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Overview

Gynaecologists and obstetricians are doctors who specialise in women’s health. Obstetricians specialise in pregnancy and childbirth. Gynaecologists deal with disorders and conditions of the female reproductive system. These include conditions such as acute pelvic inflammatory disease (PID), cancers of the female reproductive organs, and procedures such as sterilisation and abortion. A doctor will often specialise in both these areas.

To become a gynaecologist or obstetrician, a doctor must pass examinations that are set by the Royal College of Obstetricians and Gynaecologists (RCOG). They are then a member of the College and can put the letters MRCOG after their name. Your GP might have the letters DRCOG after their name; this means they have passed a diploma set by the College showing that they have a specialist interest in women’s health, but it is not a specialist qualification.

Gynaecologists and obstetricians usually work in specialist departments in hospitals, or in private clinics.

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Service Description

If you are pregnant, you may have an appointment with an obstetrician as part of your routine antenatal care. If you have problems during your pregnancy, such as bleeding, you may have a special, non-routine, appointment to see an obstetrician. Your GP or midwife will set up these appointments.

Other than during pregnancy, you will usually need to be referred by your GP if you need to see a gynaecologist or obstetrician. This means they have to write a letter recommending you for an appointment.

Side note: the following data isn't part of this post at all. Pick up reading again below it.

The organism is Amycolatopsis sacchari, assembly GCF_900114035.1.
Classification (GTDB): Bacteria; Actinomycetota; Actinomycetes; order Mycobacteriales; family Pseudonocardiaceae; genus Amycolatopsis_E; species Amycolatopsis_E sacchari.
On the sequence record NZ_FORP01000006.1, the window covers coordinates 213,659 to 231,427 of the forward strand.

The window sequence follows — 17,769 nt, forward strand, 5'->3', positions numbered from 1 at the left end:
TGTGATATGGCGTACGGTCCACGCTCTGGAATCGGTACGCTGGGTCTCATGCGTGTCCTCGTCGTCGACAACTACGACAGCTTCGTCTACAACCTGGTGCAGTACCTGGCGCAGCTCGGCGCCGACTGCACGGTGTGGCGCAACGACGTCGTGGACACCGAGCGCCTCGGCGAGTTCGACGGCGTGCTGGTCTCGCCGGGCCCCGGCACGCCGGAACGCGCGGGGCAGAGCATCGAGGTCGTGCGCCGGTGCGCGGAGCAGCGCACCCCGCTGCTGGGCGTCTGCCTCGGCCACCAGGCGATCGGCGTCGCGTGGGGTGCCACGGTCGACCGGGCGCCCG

Your examination and any tests and treatments will depend on the condition that is suspected or diagnosed. If you have to have an intimate examination where you need to undress or be touched by the specialist, for example a smear test or breast examination, your permission will be asked. You will be given privacy while you undress and during the examination.

You can request to see a female specialist if you prefer, but depending on how many female specialists are in your local area, this may mean you have to travel further to the appointment, or wait longer for an appointment. You can also request to have a chaperone (an additional medical person such as a nurse, or a friend or family member) to stay with you during examinations.

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The information on this page has been adapted by NHS Wales from original content supplied by NHS UK NHS website nhs.uk
Last Updated: 01/04/2013 00:00:00